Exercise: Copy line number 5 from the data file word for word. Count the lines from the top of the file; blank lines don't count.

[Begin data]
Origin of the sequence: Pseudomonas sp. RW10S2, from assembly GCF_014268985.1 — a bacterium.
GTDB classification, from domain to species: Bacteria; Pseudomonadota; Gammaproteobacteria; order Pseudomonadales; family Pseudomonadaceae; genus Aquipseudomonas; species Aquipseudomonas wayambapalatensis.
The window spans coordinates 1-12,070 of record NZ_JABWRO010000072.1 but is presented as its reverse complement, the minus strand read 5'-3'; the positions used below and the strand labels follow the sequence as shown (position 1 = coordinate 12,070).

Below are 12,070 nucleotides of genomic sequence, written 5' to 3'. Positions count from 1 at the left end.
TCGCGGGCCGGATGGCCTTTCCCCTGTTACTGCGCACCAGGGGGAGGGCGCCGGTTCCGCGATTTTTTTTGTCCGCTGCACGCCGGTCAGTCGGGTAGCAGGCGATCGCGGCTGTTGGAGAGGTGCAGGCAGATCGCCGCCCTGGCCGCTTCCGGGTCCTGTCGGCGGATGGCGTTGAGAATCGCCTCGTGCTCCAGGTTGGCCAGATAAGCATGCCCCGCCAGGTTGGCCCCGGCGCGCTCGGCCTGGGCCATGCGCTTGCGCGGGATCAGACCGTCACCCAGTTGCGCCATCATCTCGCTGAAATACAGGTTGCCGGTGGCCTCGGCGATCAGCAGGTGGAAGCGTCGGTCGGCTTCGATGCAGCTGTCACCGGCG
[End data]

TCGCGGGCCGGATGGCCTTTCCCCTGTTACTGCGCACCAGGGGGAGGGCGCCGGTTCCGCGATTTTTTTTGTCCGCTGCACGCCGGTCAGTCGGGTAGCAGGCGATCGCGGCTGTTGGAGAGGTGCAGGCAGATCGCCGCCCTGGCCGCTTCCGGGTCCTGTCGGCGGATGGCGTTGAGAATCGCCTCGTGCTCCAGGTTGGCCAGATAAGCATGCCCCGCCAGGTTGGCCCCGGCGCGCTCGGCCTGGGCCATGCGCTTGCGCGGGATCAGACCGTCACCCAGTTGCGCCATCATCTCGCTGAAATACAGGTTGCCGGTGGCCTCGGCGATCAGCAGGTGGAAGCGTCGGTCGGCTTCGATGCAGCTGTCACCGGCG